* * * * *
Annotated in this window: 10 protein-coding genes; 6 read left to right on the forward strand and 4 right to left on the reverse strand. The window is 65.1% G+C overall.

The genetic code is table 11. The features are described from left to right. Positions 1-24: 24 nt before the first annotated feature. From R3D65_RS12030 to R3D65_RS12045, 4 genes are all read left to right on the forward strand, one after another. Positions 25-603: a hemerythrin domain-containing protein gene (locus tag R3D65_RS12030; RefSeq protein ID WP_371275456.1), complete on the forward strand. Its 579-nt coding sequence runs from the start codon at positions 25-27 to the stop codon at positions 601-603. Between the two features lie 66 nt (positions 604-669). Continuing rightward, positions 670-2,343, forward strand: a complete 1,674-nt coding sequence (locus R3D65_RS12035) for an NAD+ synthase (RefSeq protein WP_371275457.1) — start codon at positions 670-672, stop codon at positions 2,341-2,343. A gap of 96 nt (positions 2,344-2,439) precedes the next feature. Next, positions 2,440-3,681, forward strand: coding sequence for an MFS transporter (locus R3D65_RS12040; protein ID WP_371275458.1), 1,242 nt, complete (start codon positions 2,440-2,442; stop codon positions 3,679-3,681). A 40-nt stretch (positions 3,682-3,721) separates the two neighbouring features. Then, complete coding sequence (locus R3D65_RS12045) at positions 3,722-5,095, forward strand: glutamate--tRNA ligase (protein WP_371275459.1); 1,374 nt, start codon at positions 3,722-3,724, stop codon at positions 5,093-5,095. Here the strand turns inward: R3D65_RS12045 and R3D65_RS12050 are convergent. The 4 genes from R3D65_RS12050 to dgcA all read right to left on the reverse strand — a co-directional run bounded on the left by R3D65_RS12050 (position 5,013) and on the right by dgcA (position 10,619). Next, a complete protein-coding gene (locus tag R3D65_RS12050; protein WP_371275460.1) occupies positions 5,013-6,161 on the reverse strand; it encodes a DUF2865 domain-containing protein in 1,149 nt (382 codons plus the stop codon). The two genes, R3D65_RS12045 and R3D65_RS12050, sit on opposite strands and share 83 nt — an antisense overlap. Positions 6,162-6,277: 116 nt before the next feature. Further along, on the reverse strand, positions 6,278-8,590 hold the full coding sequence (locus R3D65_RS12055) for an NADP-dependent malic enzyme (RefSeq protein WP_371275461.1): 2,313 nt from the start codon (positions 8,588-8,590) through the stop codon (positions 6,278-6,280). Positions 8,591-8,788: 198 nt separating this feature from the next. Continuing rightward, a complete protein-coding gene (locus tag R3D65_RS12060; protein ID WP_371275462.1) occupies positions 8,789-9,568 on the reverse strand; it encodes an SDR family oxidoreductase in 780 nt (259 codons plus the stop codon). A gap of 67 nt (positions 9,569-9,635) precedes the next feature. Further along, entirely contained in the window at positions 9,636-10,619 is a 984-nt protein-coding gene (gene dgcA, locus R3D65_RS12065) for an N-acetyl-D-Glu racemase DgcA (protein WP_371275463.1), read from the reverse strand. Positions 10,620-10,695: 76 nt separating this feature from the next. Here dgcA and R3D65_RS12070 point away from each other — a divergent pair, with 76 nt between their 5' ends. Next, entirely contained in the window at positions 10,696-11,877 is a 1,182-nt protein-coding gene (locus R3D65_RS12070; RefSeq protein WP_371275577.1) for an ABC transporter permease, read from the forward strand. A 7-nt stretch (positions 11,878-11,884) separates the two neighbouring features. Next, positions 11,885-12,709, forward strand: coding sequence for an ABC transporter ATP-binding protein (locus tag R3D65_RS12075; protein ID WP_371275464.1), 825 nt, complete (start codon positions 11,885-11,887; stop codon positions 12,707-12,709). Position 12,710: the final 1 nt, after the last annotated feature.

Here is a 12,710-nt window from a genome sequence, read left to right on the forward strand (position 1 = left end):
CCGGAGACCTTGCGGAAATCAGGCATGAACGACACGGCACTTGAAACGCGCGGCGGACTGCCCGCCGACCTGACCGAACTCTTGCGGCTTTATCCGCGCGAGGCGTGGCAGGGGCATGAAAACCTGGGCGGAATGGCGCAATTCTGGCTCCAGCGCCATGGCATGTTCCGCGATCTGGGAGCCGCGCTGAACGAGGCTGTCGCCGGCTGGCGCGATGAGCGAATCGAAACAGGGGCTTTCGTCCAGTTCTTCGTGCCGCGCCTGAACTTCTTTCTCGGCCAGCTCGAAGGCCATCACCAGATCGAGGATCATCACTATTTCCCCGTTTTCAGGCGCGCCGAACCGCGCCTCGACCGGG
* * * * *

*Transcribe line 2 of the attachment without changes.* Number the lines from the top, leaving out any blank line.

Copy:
The genetic code is table 11. The features are described from left to right. Positions 1-24: 24 nt before the first annotated feature. From R3D65_RS12030 to R3D65_RS12045, 4 genes are all read left to right on the forward strand, one after another. Positions 25-603: a hemerythrin domain-containing protein gene (locus tag R3D65_RS12030; RefSeq protein ID WP_371275456.1), complete on the forward strand. Its 579-nt coding sequence runs from the start codon at positions 25-27 to the stop codon at positions 601-603. Between the two features lie 66 nt (positions 604-669). Continuing rightward, positions 670-2,343, forward strand: a complete 1,674-nt coding sequence (locus R3D65_RS12035) for an NAD+ synthase (RefSeq protein WP_371275457.1) — start codon at positions 670-672, stop codon at positions 2,341-2,343. A gap of 96 nt (positions 2,344-2,439) precedes the next feature. Next, positions 2,440-3,681, forward strand: coding sequence for an MFS transporter (locus R3D65_RS12040; protein ID WP_371275458.1), 1,242 nt, complete (start codon positions 2,440-2,442; stop codon positions 3,679-3,681). A 40-nt stretch (positions 3,682-3,721) separates the two neighbouring features. Then, complete coding sequence (locus R3D65_RS12045) at positions 3,722-5,095, forward strand: glutamate--tRNA ligase (protein WP_371275459.1); 1,374 nt, start codon at positions 3,722-3,724, stop codon at positions 5,093-5,095. Here the strand turns inward: R3D65_RS12045 and R3D65_RS12050 are convergent. The 4 genes from R3D65_RS12050 to dgcA all read right to left on the reverse strand — a co-directional run bounded on the left by R3D65_RS12050 (position 5,013) and on the right by dgcA (position 10,619). Next, a complete protein-coding gene (locus tag R3D65_RS12050; protein WP_371275460.1) occupies positions 5,013-6,161 on the reverse strand; it encodes a DUF2865 domain-containing protein in 1,149 nt (382 codons plus the stop codon). The two genes, R3D65_RS12045 and R3D65_RS12050, sit on opposite strands and share 83 nt — an antisense overlap. Positions 6,162-6,277: 116 nt before the next feature. Further along, on the reverse strand, positions 6,278-8,590 hold the full coding sequence (locus R3D65_RS12055) for an NADP-dependent malic enzyme (RefSeq protein WP_371275461.1): 2,313 nt from the start codon (positions 8,588-8,590) through the stop codon (positions 6,278-6,280). Positions 8,591-8,788: 198 nt separating this feature from the next. Continuing rightward, a complete protein-coding gene (locus tag R3D65_RS12060; protein ID WP_371275462.1) occupies positions 8,789-9,568 on the reverse strand; it encodes an SDR family oxidoreductase in 780 nt (259 codons plus the stop codon). A gap of 67 nt (positions 9,569-9,635) precedes the next feature. Further along, entirely contained in the window at positions 9,636-10,619 is a 984-nt protein-coding gene (gene dgcA, locus R3D65_RS12065) for an N-acetyl-D-Glu racemase DgcA (protein WP_371275463.1), read from the reverse strand. Positions 10,620-10,695: 76 nt separating this feature from the next. Here dgcA and R3D65_RS12070 point away from each other — a divergent pair, with 76 nt between their 5' ends. Next, entirely contained in the window at positions 10,696-11,877 is a 1,182-nt protein-coding gene (locus R3D65_RS12070; RefSeq protein WP_371275577.1) for an ABC transporter permease, read from the forward strand. A 7-nt stretch (positions 11,878-11,884) separates the two neighbouring features. Next, positions 11,885-12,709, forward strand: coding sequence for an ABC transporter ATP-binding protein (locus tag R3D65_RS12075; protein ID WP_371275464.1), 825 nt, complete (start codon positions 11,885-11,887; stop codon positions 12,707-12,709). Position 12,710: the final 1 nt, after the last annotated feature.